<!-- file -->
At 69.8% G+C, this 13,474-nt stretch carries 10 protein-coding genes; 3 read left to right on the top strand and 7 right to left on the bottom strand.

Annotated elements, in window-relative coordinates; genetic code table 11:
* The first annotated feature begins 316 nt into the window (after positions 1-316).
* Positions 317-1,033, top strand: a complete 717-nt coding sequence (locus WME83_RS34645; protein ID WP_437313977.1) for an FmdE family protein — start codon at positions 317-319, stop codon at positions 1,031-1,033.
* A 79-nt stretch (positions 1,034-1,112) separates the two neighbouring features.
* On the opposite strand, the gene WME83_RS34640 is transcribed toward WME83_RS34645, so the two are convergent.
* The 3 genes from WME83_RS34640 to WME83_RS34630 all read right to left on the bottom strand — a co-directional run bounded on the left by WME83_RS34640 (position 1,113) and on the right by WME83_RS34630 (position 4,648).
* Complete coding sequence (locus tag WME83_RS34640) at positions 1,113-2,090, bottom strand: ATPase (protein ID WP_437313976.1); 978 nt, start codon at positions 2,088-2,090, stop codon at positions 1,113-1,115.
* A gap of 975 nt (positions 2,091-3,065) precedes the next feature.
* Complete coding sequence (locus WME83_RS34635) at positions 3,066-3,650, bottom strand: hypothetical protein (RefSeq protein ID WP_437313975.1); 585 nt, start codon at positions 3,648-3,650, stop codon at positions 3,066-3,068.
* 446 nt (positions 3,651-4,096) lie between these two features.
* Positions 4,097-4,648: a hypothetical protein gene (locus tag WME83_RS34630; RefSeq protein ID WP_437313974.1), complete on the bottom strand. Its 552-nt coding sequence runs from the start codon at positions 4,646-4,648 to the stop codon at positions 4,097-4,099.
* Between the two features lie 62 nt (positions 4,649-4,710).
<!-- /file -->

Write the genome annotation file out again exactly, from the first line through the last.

At 69.8% G+C, this 13,474-nt stretch carries 10 protein-coding genes; 3 read left to right on the top strand and 7 right to left on the bottom strand.

Annotated elements, in window-relative coordinates; genetic code table 11:
* The first annotated feature begins 316 nt into the window (after positions 1-316).
* Positions 317-1,033, top strand: a complete 717-nt coding sequence (locus WME83_RS34645; protein ID WP_437313977.1) for an FmdE family protein — start codon at positions 317-319, stop codon at positions 1,031-1,033.
* A 79-nt stretch (positions 1,034-1,112) separates the two neighbouring features.
* On the opposite strand, the gene WME83_RS34640 is transcribed toward WME83_RS34645, so the two are convergent.
* The 3 genes from WME83_RS34640 to WME83_RS34630 all read right to left on the bottom strand — a co-directional run bounded on the left by WME83_RS34640 (position 1,113) and on the right by WME83_RS34630 (position 4,648).
* Complete coding sequence (locus tag WME83_RS34640) at positions 1,113-2,090, bottom strand: ATPase (protein ID WP_437313976.1); 978 nt, start codon at positions 2,088-2,090, stop codon at positions 1,113-1,115.
* A gap of 975 nt (positions 2,091-3,065) precedes the next feature.
* Complete coding sequence (locus WME83_RS34635) at positions 3,066-3,650, bottom strand: hypothetical protein (RefSeq protein ID WP_437313975.1); 585 nt, start codon at positions 3,648-3,650, stop codon at positions 3,066-3,068.
* 446 nt (positions 3,651-4,096) lie between these two features.
* Positions 4,097-4,648: a hypothetical protein gene (locus tag WME83_RS34630; RefSeq protein ID WP_437313974.1), complete on the bottom strand. Its 552-nt coding sequence runs from the start codon at positions 4,646-4,648 to the stop codon at positions 4,097-4,099.
* Between the two features lie 62 nt (positions 4,649-4,710).